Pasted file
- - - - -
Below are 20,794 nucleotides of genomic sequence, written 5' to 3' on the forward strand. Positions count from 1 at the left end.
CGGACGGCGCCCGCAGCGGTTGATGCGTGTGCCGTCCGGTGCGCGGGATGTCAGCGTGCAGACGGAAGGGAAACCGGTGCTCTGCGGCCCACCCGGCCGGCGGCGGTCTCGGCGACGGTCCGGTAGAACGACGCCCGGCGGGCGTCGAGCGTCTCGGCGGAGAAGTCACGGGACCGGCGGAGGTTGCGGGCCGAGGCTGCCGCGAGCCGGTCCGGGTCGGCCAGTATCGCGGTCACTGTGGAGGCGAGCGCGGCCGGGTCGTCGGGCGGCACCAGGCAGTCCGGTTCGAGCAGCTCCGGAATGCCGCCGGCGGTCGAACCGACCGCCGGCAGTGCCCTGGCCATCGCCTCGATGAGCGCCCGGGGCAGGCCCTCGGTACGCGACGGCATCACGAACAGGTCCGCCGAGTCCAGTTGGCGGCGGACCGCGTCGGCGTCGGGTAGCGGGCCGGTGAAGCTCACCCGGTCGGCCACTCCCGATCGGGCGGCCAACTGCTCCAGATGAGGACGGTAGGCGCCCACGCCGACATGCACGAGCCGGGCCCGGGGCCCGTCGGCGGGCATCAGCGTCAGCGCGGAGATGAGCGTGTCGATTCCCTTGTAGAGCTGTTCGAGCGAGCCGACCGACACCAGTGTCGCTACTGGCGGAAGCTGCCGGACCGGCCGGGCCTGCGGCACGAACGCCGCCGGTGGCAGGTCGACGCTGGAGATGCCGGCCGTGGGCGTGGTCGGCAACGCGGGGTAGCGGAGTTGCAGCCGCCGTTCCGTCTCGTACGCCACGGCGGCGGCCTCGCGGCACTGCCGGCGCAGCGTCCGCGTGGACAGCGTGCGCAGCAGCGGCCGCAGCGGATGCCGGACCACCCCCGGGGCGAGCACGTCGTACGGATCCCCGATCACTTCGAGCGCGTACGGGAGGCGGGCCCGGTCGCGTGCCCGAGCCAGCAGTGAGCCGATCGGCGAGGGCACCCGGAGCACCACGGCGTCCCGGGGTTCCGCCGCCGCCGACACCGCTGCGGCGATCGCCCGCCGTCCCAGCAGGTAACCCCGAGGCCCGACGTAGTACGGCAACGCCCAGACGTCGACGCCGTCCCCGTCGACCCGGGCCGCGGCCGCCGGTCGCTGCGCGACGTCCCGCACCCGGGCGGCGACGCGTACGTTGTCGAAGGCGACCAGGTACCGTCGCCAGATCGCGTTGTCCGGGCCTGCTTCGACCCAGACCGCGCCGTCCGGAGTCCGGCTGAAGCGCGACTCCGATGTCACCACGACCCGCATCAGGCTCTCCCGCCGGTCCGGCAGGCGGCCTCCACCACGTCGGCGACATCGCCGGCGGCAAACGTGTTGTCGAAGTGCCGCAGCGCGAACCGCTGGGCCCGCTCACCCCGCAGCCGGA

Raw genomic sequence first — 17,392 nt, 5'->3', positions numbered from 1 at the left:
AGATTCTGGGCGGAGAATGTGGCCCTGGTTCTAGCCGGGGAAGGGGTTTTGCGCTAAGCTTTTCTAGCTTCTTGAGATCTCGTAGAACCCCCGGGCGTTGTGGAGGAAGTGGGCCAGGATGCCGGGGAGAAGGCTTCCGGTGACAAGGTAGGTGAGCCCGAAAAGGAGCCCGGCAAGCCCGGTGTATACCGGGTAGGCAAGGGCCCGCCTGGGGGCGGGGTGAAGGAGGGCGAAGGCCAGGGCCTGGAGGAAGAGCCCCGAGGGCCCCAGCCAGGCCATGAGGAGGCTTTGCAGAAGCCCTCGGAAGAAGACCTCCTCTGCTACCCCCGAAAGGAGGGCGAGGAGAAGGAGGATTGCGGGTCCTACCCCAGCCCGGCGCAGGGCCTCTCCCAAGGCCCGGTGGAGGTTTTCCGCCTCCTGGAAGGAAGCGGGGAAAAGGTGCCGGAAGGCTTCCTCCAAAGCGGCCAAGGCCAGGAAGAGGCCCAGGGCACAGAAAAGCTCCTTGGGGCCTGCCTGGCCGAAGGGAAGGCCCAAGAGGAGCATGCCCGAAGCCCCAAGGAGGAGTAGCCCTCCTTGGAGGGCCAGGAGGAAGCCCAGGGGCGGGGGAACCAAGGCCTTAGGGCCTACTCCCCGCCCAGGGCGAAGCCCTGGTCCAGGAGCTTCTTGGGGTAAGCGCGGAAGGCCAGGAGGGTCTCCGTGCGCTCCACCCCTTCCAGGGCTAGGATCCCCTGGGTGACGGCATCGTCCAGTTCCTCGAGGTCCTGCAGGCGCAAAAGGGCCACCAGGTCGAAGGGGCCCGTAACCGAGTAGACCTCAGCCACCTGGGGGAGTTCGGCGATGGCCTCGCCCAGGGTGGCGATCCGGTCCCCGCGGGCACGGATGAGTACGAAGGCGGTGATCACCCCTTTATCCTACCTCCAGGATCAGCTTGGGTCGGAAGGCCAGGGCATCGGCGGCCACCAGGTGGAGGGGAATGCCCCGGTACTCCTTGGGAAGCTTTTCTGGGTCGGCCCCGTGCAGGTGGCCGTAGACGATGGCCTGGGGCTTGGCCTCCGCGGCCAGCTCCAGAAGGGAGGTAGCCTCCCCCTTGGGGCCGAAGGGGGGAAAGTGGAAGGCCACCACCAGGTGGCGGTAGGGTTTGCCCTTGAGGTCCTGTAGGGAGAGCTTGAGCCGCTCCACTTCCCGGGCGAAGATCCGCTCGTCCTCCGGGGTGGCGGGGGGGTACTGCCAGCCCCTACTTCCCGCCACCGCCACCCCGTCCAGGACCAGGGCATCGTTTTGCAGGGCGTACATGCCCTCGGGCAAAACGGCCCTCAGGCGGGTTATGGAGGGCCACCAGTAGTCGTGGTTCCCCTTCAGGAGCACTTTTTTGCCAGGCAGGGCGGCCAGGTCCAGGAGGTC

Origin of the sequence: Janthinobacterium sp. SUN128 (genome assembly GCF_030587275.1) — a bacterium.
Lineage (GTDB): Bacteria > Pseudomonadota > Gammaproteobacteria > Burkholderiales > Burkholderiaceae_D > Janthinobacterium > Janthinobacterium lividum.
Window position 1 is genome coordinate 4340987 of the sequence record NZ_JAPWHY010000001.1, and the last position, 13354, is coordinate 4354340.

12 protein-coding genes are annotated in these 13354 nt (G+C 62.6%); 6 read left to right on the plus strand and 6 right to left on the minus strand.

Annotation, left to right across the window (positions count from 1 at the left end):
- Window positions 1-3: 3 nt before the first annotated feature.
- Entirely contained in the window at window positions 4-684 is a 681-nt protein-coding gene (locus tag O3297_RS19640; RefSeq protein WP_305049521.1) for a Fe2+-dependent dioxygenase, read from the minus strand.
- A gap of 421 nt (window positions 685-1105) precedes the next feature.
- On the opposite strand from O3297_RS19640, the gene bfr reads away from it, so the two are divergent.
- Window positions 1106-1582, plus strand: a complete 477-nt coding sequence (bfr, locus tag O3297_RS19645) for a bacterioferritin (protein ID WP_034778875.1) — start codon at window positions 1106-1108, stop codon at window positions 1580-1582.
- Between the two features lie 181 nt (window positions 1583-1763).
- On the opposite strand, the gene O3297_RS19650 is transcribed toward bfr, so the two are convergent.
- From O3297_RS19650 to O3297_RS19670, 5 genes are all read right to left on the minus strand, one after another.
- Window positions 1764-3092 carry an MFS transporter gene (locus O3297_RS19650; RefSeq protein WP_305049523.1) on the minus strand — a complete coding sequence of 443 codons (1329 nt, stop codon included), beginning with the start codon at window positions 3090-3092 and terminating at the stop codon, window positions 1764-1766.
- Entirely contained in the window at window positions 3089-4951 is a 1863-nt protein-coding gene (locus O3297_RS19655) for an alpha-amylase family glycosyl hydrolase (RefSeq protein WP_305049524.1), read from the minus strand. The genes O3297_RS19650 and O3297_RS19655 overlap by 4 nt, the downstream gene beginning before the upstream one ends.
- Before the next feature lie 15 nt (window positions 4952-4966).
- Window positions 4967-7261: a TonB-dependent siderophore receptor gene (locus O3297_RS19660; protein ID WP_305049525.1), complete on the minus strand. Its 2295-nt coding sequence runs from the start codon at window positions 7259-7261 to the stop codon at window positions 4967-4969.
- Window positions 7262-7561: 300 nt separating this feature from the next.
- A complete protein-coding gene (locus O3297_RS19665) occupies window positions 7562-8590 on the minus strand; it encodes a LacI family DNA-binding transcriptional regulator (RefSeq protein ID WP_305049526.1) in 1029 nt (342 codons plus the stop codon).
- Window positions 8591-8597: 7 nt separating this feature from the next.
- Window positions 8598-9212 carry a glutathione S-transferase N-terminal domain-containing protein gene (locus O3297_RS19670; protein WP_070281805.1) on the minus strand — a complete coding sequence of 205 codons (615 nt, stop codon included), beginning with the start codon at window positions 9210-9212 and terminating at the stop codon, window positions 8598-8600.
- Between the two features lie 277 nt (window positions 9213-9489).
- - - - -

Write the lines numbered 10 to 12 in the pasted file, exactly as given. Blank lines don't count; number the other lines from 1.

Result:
- Window positions 1-3: 3 nt before the first annotated feature.
- Entirely contained in the window at window positions 4-684 is a 681-nt protein-coding gene (locus tag O3297_RS19640; RefSeq protein WP_305049521.1) for a Fe2+-dependent dioxygenase, read from the minus strand.
- A gap of 421 nt (window positions 685-1105) precedes the next feature.